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Growers question fungicide use in dryland peanut crop

With the advent of disease-resistant peanut varieties, many producers are questioning the need for costly fungicide inputs, especially for controlling white mold on these new lines.

Fungicides make up a sizable portion of the variable costs in an Alabama peanut production budget, says Austin Hagan, Auburn University Extension plant pathologist. And, within the past six years, the use of fungicides for controlling white mold and rhizoctonia limb rot have added to production costs, he says.

The fungicides Folicur 3.6F, Abound 2SC and Moncut 50W are applied annually to nearly 60 percent of Alabama's peanut acreage, notes Hagan. “Although these fungicides control white mold and limb rot as well as boost the yield of irrigated peanuts, little information is available concerning their effectiveness against white mold and limb rot on dryland peanuts.

“In addition, reliable information concerning the potential yield gains obtained by controlling these and other diseases on peanuts is not available,” he says.

In the past five years, tomato spotted wilt virus (TSWV) has changed the face of peanut production throughout the Southeast, says Hagan. The once-popular Florunner and GK-7 peanuts have been forced out by TSWV and have been replaced by the virus-resistant cultivars Georgia Green, FL MDR 98, ViruGard and C-99R.

“With the exception of ViruGard, all of these peanuts — which are partially resistant to white mold and, in several cases, early and late leafspot — are called ‘multiple disease-resistant’ cultivars. And questions have been raised by farmers about the need for costly fungicide applications, particularly for controlling white mold on disease-resistant cultivars,” says Hagan.

At two locations over a three-year period, Alabama Agricultural Experiment Station researchers evaluated fungicide programs that included Folicur, Abound and Moncut applied according to label directions on selected multiple disease-resistant peanut varieties.

On the Georgia Green and Southern Runner varieties at both test sites, the Folicur and Abound programs generally reduced white mold and limb rot damage while boosting pod yields by 550 to 1,400 pounds per acre as compared with the Bravo Ultrex standard.

When the disease and yield data was pooled in each year across the white mold-susceptible and resistant cultivars, white mold and limb rot damage was reduced and pod yields typically were increased by the recommended Folicur, Abound and Moncut programs.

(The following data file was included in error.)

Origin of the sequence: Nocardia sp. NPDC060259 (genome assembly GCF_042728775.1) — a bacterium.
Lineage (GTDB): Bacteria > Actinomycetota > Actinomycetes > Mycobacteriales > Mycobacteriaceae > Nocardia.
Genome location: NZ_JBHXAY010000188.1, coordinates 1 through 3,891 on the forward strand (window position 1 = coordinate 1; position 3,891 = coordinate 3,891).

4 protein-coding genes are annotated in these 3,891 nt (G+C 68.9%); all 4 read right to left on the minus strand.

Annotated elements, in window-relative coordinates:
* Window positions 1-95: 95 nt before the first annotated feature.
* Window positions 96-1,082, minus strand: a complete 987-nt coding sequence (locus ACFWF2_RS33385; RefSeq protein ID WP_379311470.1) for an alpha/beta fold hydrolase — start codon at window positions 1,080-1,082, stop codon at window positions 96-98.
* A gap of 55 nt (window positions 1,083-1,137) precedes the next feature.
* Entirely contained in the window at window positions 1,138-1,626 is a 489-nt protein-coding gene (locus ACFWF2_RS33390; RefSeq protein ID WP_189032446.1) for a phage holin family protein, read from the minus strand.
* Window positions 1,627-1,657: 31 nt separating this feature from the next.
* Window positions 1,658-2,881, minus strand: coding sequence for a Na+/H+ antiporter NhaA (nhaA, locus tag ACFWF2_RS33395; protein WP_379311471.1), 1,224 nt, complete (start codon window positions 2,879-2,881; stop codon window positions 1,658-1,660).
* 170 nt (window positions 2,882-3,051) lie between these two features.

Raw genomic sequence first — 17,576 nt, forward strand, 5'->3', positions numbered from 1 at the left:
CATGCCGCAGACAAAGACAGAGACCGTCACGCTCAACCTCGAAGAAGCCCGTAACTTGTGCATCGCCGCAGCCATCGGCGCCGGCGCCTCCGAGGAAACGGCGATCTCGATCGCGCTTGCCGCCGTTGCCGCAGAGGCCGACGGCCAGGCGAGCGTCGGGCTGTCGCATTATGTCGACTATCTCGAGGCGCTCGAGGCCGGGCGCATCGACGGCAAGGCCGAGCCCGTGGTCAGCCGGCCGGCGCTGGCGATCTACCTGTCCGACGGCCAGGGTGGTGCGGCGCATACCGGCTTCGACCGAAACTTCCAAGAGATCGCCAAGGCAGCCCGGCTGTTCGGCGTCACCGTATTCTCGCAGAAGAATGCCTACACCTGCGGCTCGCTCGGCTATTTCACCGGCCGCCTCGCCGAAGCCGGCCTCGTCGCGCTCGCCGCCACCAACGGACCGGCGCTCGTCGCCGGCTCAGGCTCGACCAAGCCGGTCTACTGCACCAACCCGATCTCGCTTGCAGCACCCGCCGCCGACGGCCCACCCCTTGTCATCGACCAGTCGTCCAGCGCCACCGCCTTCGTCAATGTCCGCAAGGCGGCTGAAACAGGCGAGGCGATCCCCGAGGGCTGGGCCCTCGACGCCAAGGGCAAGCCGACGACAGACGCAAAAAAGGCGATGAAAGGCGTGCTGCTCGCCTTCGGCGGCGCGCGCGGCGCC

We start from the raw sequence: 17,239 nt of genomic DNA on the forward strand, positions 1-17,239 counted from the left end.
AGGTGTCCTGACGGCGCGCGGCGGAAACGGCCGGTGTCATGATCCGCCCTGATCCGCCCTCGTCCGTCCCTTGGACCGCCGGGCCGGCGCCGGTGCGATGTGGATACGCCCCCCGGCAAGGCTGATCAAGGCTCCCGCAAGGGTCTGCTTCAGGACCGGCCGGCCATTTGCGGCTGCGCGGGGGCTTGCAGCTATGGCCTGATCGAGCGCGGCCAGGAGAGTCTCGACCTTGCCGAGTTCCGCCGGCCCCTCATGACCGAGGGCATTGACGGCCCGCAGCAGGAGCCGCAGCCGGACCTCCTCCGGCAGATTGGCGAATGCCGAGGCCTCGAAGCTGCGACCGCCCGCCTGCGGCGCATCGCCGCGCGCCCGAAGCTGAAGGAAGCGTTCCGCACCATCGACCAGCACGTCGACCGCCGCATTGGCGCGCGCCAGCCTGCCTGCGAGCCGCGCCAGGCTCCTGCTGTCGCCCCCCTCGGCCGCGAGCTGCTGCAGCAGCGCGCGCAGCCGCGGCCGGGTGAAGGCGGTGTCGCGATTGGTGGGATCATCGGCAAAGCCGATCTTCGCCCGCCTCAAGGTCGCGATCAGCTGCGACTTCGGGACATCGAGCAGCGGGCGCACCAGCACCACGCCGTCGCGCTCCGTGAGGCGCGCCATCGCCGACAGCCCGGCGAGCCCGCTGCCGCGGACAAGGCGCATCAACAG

Peanuts in the trials were planted at a rate of approximately six seed per row foot during the first or second week of May 1997, 1998 and 1999 at the Wiregrass Research and Extension Center (WREC) in Headland, in south Alabama. In 1998 and 1999, similar peanut trials were established at the Gulf Coast Research and Extension Center (GCREC) in Fairhope in an area with a history of soybean production.

At WREC, Georgia Green and Southern Runner were sown in all three years. GK 7, which was produced in 1997 and 1998, was replaced with ViruGard and FL MDR 98 in 1999. In 1998 and 1999, the cultivars planted at GCREC were the same as those used in the corresponding year at the Wiregrass Center. Trials located at both units were not irrigated.

The rates, numbers and timing of Folicur, Abound, Moncut and Bravo Ultrex applications were according to label directions. Typically, seven broadcast applications were made at a spray volume of 15 gallons per acre at approximately 14-day intervals, beginning in early June and ending in the middle of September.

When the disease and yield data is pooled across cultivars, some differences and similarities in the performance of the fungicide programs at the two locations are seen. At WREC, a substantial reduction in leafspot levels was obtained with Folicur and Abound only in 1997.

Due to unseasonably dry weather patterns in the summer of 1998 and 1999, the Folicur and Abound programs did not give better leafspot control than did the Bravo Ultrex or Bravo Ultrex-plus-Moncut programs. In the first two years, the numbers of white mold hits were lower with the Folicur and particularly Abound programs as compared with the Bravo Ultrex standard.

As was the case with leafspot diseases, no substantial differences in white mold control were noted among the recommended fungicide programs. Despite dry late-summer rainfall patterns seen in two of three years, yield of the Folicur and Abound-treated peanuts were approximately 400 to 850 pounds per acre above those recorded for the Bravo Ultrex standard or Bravo-plus-Moncut programs.

Although some year-to-year variation in yield gains was noted with the Folicur and Abound programs, both programs - over the three-year test period — proved almost equally effective in boosting peanut yields.

“In a dryland peanut production system, control of white mold and limb rot was improved and yields substantially increased at both Headland and Fairhope on Georgia Green and Southern Runner with Folicur and Abound,” says Hagan.

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